Most bike crashes do not involve car-bike interaction. Most bike crashes (90%) are caused by bicyclists crashing into stationary objects (parked cars, pot holes, curbs, etc), and other non-car related things (other cyclists, pedestrians, animals). The vast majority of these crashes go unreported, because they are either minor injuries, or they simply have no one else to hold legally accountable so they don’t end up with a police report.
A new study from Toronto show’s that of the 10% of crashes that do involve motorist-cyclist interaction a whopping 90% are because of motorists. (the following was stolen without permission from this amazing website, please forgive me!)
What are the Dangers in Terms of Cycling Safety?
- Accident rates per kilometer are 26 to 48 times higher for bikes than for automobiles (13).
- Nearly 44,000 cyclists have died in traffic crashes in the United States since 1932 (the first year in which estimates of cyclist fatalities were recorded) (14).
- U.S. cyclists are three times more likely to be killed than German cyclists and six times more than Dutch cyclists, whether compared per-trip or per-distance traveled (7).
- According the British Medical Journal, the most important deterrent to riding bikes expressed by non-cyclists is fear of motor traffic (15).
- While motorists often accuse cyclists of being the cause of bike-car accidents, a Toronto analysis of 2572 police collision reports (Table 1) demonstrates that this is actually not the case. The most common type of crash in this study involved a motorist entering an intersection controlled by a stop sign or red light, and either failing to stop properly, or proceeding before it was safe to do so. The second most common crash type involved a motorist overtaking unsafely. The third most common type of crash is a motorist opening a door onto an oncoming cyclist. In fact, cyclists are the cause of less than 10% of bike-car accidents in this study (1).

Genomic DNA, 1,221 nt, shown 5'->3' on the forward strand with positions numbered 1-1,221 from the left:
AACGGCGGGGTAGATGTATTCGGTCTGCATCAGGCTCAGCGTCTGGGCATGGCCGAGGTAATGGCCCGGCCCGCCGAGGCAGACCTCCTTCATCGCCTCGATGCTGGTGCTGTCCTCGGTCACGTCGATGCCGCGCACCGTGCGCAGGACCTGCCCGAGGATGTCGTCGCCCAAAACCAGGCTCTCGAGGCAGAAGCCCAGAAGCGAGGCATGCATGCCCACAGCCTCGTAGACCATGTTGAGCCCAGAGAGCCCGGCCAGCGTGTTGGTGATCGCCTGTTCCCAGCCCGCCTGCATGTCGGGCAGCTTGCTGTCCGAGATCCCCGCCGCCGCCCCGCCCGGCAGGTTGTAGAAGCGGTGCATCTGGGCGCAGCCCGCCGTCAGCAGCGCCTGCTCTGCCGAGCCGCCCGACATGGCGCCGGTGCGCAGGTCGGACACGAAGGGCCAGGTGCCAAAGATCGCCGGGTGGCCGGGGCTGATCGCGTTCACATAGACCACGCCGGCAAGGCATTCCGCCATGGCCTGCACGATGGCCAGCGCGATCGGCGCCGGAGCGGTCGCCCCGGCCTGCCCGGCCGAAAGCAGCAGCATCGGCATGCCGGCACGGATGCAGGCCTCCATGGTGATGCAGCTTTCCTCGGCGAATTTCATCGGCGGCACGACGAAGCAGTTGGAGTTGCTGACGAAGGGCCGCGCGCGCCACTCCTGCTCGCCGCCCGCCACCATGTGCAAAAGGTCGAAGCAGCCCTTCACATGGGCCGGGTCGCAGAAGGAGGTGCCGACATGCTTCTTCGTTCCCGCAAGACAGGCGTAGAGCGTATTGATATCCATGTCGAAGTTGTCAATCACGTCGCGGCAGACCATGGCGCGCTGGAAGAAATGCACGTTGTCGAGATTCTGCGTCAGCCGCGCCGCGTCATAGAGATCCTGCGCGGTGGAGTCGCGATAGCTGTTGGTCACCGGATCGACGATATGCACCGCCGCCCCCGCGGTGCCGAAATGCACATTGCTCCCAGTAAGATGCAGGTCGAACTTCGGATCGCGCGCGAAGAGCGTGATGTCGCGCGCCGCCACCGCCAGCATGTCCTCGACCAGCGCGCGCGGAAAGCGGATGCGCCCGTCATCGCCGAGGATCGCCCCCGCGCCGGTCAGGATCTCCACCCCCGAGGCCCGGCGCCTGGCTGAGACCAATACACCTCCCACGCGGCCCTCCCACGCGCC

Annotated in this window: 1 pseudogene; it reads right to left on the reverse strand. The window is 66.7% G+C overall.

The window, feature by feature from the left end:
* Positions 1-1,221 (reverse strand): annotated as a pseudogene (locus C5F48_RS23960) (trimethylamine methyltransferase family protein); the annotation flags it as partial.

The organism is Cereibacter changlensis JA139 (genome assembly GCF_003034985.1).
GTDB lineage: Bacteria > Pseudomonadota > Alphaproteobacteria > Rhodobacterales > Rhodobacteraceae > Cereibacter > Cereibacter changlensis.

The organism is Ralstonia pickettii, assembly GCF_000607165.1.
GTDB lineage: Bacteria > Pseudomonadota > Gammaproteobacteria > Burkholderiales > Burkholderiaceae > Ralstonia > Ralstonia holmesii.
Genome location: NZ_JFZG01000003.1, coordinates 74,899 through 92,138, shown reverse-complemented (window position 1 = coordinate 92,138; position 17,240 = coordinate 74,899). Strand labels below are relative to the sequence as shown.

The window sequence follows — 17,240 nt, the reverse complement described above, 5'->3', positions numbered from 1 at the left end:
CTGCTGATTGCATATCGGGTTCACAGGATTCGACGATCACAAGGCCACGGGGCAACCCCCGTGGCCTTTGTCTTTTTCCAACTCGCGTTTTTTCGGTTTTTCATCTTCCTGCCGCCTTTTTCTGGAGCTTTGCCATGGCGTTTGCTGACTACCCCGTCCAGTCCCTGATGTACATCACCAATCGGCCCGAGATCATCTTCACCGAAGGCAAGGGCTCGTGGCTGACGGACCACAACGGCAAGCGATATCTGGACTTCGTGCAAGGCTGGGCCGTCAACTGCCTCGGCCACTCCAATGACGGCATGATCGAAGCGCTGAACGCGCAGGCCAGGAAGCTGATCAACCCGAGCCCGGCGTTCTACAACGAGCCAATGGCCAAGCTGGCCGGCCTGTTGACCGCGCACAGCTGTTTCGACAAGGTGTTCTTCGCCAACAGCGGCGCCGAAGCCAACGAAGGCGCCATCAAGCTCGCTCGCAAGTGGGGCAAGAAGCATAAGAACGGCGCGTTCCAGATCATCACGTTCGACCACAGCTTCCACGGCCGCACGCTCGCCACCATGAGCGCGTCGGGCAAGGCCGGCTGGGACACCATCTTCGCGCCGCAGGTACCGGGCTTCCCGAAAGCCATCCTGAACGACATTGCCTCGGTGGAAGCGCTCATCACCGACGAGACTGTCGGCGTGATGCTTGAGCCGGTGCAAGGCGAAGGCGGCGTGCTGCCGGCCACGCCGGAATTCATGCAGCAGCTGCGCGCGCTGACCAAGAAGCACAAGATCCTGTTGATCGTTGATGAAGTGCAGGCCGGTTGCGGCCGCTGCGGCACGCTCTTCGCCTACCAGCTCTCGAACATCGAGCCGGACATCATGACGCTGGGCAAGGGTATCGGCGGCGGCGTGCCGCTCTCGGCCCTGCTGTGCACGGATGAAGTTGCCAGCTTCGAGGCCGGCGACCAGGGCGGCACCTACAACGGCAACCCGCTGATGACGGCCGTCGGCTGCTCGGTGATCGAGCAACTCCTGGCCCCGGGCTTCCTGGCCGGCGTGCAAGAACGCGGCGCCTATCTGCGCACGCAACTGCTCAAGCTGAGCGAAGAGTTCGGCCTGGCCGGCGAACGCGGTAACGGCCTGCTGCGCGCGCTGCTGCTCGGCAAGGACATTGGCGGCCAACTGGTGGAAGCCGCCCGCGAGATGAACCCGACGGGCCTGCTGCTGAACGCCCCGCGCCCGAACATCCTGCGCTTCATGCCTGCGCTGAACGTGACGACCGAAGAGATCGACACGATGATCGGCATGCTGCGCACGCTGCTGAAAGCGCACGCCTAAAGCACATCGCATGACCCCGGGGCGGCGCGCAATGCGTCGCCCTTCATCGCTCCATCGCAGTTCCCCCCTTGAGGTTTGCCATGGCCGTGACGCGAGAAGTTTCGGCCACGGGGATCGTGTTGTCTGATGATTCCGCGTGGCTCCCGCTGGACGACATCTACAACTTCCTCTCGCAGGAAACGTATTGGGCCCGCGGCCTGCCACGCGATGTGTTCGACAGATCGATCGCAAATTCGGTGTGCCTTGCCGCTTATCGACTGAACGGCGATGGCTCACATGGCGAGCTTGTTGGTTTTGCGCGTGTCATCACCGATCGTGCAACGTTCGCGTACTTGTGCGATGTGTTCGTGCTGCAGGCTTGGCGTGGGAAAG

Table 1: Most Frequent Crash Types
Crash Type Number of Cases Relative Frequency Drive Out at Controlled Intersection 284 12.20% Motorist Overtakign 277 11.90% Motorist Opens Door in front of Bicyclist 276 11.90% Motorist Left Turn – Facing Bicyclist 248 10.70% Motorist Right Turn – Other 224 9.60% Motorist Right Turn at Red Light 179 7.70% Drive Out from Lane or Driveway 179 7.70% Ride Out At Controlled Intersection 73 3.10% Wrong Way Bicyclist 59 2.50% Ride Out At Mid-block 51 2.20%
From: Tomlinson, David. Conflicts Between Cyclists and Motorists in Toronto, Canada (1).
- Data from Canada suggests that provinces that have invested the most in cycling tend to have the highest rates of cycling and also the lowest rates cycling mortality. Quebec has invested more than any other province on cycling (5). For the period 1987 to 2000, the total number of bicycles in Quebec more than doubled, and the number of regular cyclists increased by 50%, while cycling fatalities fell by 42%, serious injuries fell by 56%, and minor injuries fell by 38% (5).
- Data from Europe (Figures 1and 2) also suggests that counties that have invested the most in cycling tend to have the highest rates of cycling and also the lowest rates cycling mortality (6).
As levels of pedestrian and bicyclist activity rise their per capita risk falls. Drivers adapt their behavior in the presence of increased cycling and walking (17).
I highly suggest you go read the rest of this website, as it is very well put together and very convincing.
Tags: bike crashes, blame, science, survey, toronto
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